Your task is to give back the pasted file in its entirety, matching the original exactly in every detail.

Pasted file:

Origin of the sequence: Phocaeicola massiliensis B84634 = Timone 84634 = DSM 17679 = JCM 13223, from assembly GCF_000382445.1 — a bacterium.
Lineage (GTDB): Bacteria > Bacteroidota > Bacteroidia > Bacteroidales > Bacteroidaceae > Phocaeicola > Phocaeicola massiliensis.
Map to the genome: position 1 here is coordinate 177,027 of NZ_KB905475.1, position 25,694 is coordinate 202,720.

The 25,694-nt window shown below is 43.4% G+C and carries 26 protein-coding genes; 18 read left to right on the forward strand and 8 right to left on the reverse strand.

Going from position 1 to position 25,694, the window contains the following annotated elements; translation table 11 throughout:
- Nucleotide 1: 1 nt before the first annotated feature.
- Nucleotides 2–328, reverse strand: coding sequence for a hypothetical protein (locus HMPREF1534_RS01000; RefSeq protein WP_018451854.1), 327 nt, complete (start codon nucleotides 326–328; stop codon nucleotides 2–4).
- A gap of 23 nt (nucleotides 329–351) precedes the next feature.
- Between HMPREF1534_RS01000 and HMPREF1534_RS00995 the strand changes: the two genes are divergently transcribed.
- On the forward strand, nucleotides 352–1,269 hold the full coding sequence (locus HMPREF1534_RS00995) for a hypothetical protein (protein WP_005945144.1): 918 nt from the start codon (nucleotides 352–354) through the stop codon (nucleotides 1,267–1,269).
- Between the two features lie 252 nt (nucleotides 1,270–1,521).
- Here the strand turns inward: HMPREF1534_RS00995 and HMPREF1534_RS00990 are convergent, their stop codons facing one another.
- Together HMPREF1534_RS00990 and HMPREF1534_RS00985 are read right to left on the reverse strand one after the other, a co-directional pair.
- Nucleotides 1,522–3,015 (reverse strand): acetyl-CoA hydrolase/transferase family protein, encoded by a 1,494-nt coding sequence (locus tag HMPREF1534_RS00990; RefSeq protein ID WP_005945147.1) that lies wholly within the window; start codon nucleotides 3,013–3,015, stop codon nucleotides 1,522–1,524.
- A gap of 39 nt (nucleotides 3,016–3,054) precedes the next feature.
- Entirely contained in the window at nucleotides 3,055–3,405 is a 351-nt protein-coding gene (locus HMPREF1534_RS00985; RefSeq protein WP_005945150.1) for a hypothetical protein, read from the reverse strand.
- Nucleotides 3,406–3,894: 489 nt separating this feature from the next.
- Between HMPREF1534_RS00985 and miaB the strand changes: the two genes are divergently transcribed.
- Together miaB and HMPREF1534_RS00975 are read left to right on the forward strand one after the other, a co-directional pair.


Origin of the sequence: Phocaeicola massiliensis B84634 = Timone 84634 = DSM 17679 = JCM 13223, from assembly GCF_000382445.1 — a bacterium.
Lineage (GTDB): Bacteria > Bacteroidota > Bacteroidia > Bacteroidales > Bacteroidaceae > Phocaeicola > Phocaeicola massiliensis.
Map to the genome: position 1 here is coordinate 177,027 of NZ_KB905475.1, position 25,694 is coordinate 202,720.

The 25,694-nt window shown below is 43.4% G+C and carries 26 protein-coding genes; 18 read left to right on the forward strand and 8 right to left on the reverse strand.

Going from position 1 to position 25,694, the window contains the following annotated elements; translation table 11 throughout:
- Nucleotide 1: 1 nt before the first annotated feature.
- Nucleotides 2–328, reverse strand: coding sequence for a hypothetical protein (locus HMPREF1534_RS01000; RefSeq protein WP_018451854.1), 327 nt, complete (start codon nucleotides 326–328; stop codon nucleotides 2–4).
- A gap of 23 nt (nucleotides 329–351) precedes the next feature.
- Between HMPREF1534_RS01000 and HMPREF1534_RS00995 the strand changes: the two genes are divergently transcribed.
- On the forward strand, nucleotides 352–1,269 hold the full coding sequence (locus HMPREF1534_RS00995) for a hypothetical protein (protein WP_005945144.1): 918 nt from the start codon (nucleotides 352–354) through the stop codon (nucleotides 1,267–1,269).
- Between the two features lie 252 nt (nucleotides 1,270–1,521).
- Here the strand turns inward: HMPREF1534_RS00995 and HMPREF1534_RS00990 are convergent, their stop codons facing one another.
- Together HMPREF1534_RS00990 and HMPREF1534_RS00985 are read right to left on the reverse strand one after the other, a co-directional pair.
- Nucleotides 1,522–3,015 (reverse strand): acetyl-CoA hydrolase/transferase family protein, encoded by a 1,494-nt coding sequence (locus tag HMPREF1534_RS00990; RefSeq protein ID WP_005945147.1) that lies wholly within the window; start codon nucleotides 3,013–3,015, stop codon nucleotides 1,522–1,524.
- A gap of 39 nt (nucleotides 3,016–3,054) precedes the next feature.
- Entirely contained in the window at nucleotides 3,055–3,405 is a 351-nt protein-coding gene (locus HMPREF1534_RS00985; RefSeq protein WP_005945150.1) for a hypothetical protein, read from the reverse strand.
- Nucleotides 3,406–3,894: 489 nt separating this feature from the next.
- Between HMPREF1534_RS00985 and miaB the strand changes: the two genes are divergently transcribed.
- Together miaB and HMPREF1534_RS00975 are read left to right on the forward strand one after the other, a co-directional pair.